-> This attribute is to be seen as a property of the partner and also to be located there in terms of data modeling.

  • Information on CO2 emission values for counterparties up to Scope 3
    CO2 emissions to the individual counterparties of the bank are very likely not even available in the system yet. What makes the requirements even more difficult, however, is the need to determine them up to Scope 3, i.e. even along the value chain (suppliers/customers) of the counterparties. However, this information is not relevant until June 30, 2024.
    -> This attribute is to be seen as a property of the partner and is also to be located there from a data modeling point of view.

  • Taxonomy capability and taxonomy compliance
    The EU taxonomy plays a major role within ESG disclosures. It defines whether assets can potentially be classified as sustainable (taxonomy-compliant) and, for 6 defined environmental objectives, also defines technical assessment criteria that, if met, will actually classify an asset as sustainable (taxonomy-compliant). These two classifications play a role in all disclosure forms, but they are particularly relevant for the Green Asset Ratio (GAR), which banks are required to determine as of the reporting date of Dec. 31, 2023.
    -> This attribute is part of a multi-level derivation/calculation and ultimately part of the financial transaction. In terms of data modeling, it should be located within the virtual data budget at the financial business.

  • Engagement with the top20 most carbon-intensive parties in the world
    Banks must disclose their engagement with the top 20 most carbon-intensive parties in the world. A list of these can be found, for example, in the reports of the Carbon Disclosure Project. In order to identify these correctly, it is necessary to map the group structure of the parties correctly so that, for example, business with subsidiaries of one of the parties is also recognized, even if no data on the group is available.
    -> This attribute is to be seen as a property of the partner and also to be located there in terms of data modeling. This requires mapping against an external data source.

  • Climate risk values for real estate loans affected by chronic and acute climate risks.
    For each identified geographic area (e.g., using NUTS codes), information regarding chronic and acute climate risks must be disclosed. In many cases, this information is not available in the banks and presumably has to be obtained from external sources (e.g., (re)insurers). Mapping between properties and regions affected by climate risks (geospatial data) is necessary to determine the risks for individual properties. The information on this was to be submitted on a best-effort basis as early as December 31, 2022.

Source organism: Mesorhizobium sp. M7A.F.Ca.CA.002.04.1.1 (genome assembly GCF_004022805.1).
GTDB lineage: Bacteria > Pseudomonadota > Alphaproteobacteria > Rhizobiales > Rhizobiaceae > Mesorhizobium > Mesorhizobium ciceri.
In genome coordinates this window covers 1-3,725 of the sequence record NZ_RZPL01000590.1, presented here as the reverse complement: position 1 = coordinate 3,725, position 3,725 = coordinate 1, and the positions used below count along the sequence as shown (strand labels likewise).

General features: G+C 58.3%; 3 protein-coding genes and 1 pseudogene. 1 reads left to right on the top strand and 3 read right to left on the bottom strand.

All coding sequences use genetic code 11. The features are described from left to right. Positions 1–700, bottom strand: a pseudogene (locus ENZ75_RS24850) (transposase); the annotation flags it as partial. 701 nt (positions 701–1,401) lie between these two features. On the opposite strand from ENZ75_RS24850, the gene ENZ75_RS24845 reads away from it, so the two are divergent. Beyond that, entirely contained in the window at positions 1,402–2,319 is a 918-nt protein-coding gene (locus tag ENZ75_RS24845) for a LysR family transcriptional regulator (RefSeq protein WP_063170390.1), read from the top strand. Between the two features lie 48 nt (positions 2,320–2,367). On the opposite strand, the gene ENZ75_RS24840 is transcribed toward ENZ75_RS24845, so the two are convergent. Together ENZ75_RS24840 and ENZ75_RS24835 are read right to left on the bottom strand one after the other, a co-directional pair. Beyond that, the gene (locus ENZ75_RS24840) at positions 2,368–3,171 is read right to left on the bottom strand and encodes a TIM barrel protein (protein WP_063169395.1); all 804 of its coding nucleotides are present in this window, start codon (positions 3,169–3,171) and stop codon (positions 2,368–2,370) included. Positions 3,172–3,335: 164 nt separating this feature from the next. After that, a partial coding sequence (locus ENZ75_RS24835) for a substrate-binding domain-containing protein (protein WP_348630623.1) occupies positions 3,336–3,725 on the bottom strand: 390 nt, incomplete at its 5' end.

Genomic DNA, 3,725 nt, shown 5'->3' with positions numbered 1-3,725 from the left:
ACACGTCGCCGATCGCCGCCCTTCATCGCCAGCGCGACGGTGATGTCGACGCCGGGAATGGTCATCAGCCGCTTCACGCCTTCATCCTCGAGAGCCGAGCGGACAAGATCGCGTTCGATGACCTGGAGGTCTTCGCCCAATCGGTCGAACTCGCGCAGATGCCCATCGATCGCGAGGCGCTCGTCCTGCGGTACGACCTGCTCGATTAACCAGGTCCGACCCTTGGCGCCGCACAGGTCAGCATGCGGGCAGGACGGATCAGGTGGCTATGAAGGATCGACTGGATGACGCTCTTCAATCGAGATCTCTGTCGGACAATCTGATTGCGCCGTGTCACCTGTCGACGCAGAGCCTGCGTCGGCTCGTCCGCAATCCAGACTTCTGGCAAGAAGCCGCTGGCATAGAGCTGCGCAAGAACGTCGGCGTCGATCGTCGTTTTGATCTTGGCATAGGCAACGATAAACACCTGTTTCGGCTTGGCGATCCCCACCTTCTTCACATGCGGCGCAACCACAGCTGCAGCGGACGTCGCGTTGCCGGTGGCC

-> This attribute is to be seen as a property of the asset object and is also to be located there in terms of data modeling. This requires mapping against an external data source.

Modeling of a data map with ESG focus

In the context of complex procurement, the question also arises as to where these ESG-specific data to be located in order to integrate them into the detector’s architectural landscape in a structured manner and with maximum efficiency. Locating the information in the place where it is collected seems natural and should therefore be strived for. In addition, however, it is often necessary to connect external sources to the bank’s systems. But that’s not all. Often, more complex derivation logic must be implemented to obtain the information to be reported. After processing, the data must be prepared for specific customers. The optimal and appropriate integration of ESG data into the existing bank management architecture results in a clearly defined “virtual ESG data budget”, which is represented by means of a data map . It provides an overview of the data flow, processing and preparation. At the same time, this creates a basis for the extensions and innovations to be expected in the future.

In the course of this series on the subject of ESG, a common thread is to be shown in which we take a closer look at the current challenges and closer look and give an outlook on the innovations to be expected in the future.

The next part of the series will cover the topic of “Disclosure in thecontext of ESG regulation” and the associated challenges in the data landscape.

Mario Sonneborn

Mario Sonneborn
Head of Business Unit Regulation & Analytics

Hendrik Fischer

Hendrik Fischer
Principal Consultant

Marco Tönjes

Marco Tönjes
Senior Solution Architect